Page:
Our new sartorial columnist Henry ‘Blowers’ Blofeld features in our Winter 17 edition, published on 17th November 2017. Read an excerpt below, and watch Blowers’ instructional videos at www.peterchristian.co.uk
It has come to my notice that there are strange people who consider the wearing a conventional dinner jacket and black tie to be boring. These are clearly people who not only have no sense of style, but no imagination as well. A dinner jacket and black tie is devilish stylish, both on its own and as a background for further adventures.
The chic-est dinner jacket – never Dinner suit, please – has to be a bespoke creation. A perfectly tailored dinner jacket and trousers always stand out as an icon of fashion. The creases, the black shining silk lapels, the braid down the trouser legs speak for themselves, and can instantly turn any of us into a James Bond creation.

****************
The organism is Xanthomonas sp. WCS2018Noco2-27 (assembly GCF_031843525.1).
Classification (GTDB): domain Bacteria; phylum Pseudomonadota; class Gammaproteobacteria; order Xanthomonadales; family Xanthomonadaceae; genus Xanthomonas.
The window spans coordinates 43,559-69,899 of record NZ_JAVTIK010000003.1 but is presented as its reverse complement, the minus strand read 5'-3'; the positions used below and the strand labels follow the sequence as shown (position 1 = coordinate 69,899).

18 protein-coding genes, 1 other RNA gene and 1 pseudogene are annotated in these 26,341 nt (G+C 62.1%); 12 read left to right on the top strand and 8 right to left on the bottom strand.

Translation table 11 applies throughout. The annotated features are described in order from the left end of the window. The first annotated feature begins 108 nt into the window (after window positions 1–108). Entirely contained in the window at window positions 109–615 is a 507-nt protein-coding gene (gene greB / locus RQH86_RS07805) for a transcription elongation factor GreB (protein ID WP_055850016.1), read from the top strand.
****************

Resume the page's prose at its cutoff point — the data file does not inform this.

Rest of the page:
Then comes the crisp white or creamy shirt with the double cuffs, which must protrude for three-quarters of an inch beyond each of the two cuffs. This is so important and is a crucial part of elegance when wearing any kind of suit. Shirt cuffs need to be seen. There are also the studs that replace the buttons on a dress shirt. They add great distinction to the whole picture.
The black tie should be a big, wide butterfly and not one of those ghastly jobs that look like a wide shoelace. Most important of all, this tie must be tied by your own fair hand. No one who wears a made-up bow tie will even get through to the second round in an elegance contest. Another crucially important addition to the picture is a pair of shining patent leather black shoes. With all these things in place, you are well and truly in the frame.